WhatsApp’s long-awaited payments platform has reportedly received a regulatory nod in India. Called WhatsApp Pay, the service is set to rollout in the country in a phased manner.
Business Standard reports that WhatsApp has been given the go ahead for its payments platform by The National Payments Corporation of India (NPCI). The regulatory approval comes days after the Reserve Bank of India (RBI) gave WhatsApp the go ahead to launch its service.
“The National Payments Corporation of India (NPCI) has granted WhatsApp permission to operate its digital payment service in a phased manner,” an RBI executive told Business Standard on Friday.
WhatsApp Pay will reportedly be rolled out to 10 million users in India initially, followed by a full country-wide rollout.
WhatsApp has apparently assured the NPCI and RBI that it will comply with India’s data localization rules. These make it mandatory for companies to store the payments-related data of users on local servers that reside within the country.
“Pending other compliance points, the messaging platform will be able to do a full rollout,” the source told Business Standard.
Is WhatsApp Pay an India-only service?
For now, it looks like WhatsApp Pay will be restricted to India. The service was previously tested by a million users in the country back in 2018. It is based on the Unified Payments Interface (UPI) standard developed by NPCI.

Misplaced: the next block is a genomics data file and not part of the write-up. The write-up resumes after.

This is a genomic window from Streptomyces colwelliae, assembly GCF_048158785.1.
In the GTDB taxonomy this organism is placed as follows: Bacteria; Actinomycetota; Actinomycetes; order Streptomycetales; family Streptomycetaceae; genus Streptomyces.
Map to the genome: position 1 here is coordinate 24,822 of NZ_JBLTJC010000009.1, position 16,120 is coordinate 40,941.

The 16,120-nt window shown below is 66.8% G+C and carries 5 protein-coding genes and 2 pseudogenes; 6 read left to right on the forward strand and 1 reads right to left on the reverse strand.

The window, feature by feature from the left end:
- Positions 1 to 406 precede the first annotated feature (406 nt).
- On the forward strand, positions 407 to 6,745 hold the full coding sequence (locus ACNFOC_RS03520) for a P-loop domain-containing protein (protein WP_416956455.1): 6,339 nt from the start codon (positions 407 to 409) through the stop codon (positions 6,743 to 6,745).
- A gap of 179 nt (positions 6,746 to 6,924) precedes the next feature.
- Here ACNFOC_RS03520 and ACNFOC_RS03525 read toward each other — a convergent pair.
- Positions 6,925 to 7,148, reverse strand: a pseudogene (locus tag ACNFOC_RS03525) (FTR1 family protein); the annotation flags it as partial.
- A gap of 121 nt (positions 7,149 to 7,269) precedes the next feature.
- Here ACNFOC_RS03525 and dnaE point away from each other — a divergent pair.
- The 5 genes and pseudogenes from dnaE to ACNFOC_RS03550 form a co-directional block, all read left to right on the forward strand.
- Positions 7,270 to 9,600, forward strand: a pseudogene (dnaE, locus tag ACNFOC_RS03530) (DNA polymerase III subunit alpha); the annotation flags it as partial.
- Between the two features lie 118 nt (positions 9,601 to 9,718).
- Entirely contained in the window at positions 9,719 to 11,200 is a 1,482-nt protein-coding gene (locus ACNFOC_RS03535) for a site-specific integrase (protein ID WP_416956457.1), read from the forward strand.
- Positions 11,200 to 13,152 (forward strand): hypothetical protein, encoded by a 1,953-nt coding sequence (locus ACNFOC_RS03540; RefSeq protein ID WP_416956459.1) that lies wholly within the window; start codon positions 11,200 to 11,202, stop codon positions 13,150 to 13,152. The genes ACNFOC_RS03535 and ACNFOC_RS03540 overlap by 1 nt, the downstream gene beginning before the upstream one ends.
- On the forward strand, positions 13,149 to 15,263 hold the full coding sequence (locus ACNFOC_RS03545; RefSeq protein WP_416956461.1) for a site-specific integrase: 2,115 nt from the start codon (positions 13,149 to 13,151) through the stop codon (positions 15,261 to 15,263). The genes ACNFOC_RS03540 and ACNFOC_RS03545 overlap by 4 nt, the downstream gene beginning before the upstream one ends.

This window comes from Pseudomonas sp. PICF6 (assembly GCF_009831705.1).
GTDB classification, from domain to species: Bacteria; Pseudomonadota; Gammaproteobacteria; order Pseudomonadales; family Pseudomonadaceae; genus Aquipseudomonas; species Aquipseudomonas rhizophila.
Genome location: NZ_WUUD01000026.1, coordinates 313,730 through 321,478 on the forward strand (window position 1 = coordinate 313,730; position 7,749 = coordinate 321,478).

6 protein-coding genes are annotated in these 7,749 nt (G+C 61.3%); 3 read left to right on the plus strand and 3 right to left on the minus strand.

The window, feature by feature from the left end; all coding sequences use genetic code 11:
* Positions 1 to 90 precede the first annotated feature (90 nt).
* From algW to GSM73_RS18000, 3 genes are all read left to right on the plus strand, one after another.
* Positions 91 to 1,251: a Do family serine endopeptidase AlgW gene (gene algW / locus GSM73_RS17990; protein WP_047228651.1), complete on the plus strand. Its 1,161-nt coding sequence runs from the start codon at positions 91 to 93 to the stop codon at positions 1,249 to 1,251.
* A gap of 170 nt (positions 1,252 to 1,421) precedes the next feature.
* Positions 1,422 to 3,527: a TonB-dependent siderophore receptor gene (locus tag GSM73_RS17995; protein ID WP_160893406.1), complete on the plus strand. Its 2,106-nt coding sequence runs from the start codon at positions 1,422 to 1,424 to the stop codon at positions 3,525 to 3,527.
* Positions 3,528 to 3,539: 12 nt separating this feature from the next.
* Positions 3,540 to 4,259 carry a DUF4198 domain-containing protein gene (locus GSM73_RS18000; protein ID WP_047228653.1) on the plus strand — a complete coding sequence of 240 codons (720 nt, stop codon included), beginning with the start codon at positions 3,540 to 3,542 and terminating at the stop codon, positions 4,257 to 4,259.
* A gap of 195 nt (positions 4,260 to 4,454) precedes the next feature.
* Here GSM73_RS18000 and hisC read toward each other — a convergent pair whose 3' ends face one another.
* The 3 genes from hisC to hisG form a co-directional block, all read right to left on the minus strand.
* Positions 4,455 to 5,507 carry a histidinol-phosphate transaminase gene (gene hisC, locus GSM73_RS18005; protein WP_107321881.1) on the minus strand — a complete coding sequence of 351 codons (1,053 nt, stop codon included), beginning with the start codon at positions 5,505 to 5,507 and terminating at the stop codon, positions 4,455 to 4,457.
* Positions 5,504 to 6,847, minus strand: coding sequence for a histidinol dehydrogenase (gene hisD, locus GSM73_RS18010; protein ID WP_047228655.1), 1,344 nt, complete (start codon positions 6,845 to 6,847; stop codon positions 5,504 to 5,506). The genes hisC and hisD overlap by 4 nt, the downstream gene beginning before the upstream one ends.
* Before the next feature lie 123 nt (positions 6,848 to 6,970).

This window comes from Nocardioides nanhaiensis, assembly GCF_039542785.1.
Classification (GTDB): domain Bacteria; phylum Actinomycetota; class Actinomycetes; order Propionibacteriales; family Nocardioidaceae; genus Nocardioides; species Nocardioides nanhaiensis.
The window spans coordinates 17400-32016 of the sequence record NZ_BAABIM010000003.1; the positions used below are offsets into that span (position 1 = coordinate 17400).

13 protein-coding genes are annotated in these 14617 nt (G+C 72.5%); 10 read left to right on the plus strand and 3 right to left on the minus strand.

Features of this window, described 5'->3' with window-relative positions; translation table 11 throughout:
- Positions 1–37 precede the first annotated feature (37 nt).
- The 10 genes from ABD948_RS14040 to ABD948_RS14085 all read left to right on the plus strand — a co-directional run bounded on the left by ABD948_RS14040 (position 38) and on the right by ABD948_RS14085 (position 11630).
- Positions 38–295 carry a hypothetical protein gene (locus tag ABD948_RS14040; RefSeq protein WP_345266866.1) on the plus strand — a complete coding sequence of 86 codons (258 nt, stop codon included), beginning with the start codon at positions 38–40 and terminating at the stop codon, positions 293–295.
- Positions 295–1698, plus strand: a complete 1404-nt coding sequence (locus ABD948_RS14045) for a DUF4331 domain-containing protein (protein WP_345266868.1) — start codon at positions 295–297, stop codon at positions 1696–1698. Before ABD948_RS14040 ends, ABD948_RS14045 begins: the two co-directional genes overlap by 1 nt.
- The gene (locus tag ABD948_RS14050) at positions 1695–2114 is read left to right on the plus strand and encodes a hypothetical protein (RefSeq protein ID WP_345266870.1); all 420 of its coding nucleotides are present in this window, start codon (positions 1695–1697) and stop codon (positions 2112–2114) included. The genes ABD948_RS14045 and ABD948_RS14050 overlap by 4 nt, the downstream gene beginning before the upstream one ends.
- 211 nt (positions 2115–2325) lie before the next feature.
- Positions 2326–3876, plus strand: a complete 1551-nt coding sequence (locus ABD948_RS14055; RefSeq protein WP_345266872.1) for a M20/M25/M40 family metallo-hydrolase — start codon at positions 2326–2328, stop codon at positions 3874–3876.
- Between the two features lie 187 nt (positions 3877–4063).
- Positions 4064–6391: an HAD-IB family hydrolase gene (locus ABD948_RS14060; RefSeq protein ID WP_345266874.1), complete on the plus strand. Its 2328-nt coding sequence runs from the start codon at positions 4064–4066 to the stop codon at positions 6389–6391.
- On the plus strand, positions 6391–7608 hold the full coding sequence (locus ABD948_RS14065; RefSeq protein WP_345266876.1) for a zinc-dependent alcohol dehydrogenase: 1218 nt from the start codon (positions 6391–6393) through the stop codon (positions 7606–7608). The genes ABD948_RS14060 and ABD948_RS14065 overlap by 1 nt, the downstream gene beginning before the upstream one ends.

Once it launches in India, WhatsApp Pay will be one of the largest payments platform in the country, rivalling the likes of Google Pay, Paytm, Phone Pe, and others. This is thanks to the 400 million plus Indians that already use WhatsApp for messaging.
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It is still unclear if WhatsApp Pay will expand to other countries. However, the possibility can’t be ruled out completely.
During a recent earnings call with investors, Facebook CEO Mark Zuckerberg said, “We got approval to test this [payment services] with one million people in India back in 2018. And when so many of the people kept using it week after week, we knew it was going to be big when we get to launch.”
He also said that the company expects to launch WhatsApp Pay in a bunch of countries within the next six months.
Will it be safe to use though?
Given Facebook and WhatsApp’s track record over the past couple of years, it’s hard to trust the company with financial details.
WhatsApp Pay could allow users to save their credit or debit card details as well as other private banking information. Who’s to say this information will not become part of the numerous Facebook data leaks we’ve seen in the recent past. Lest we forget that just a few weeks back, the smartphone of the world’s richest man was reportedly hacked through WhatsApp.
Facebook would really need to turn up the security on its platform if it wants WhatsApp Pay to succeed. Else, it could have an even bigger scandal than Cambridge Analytica on its hands.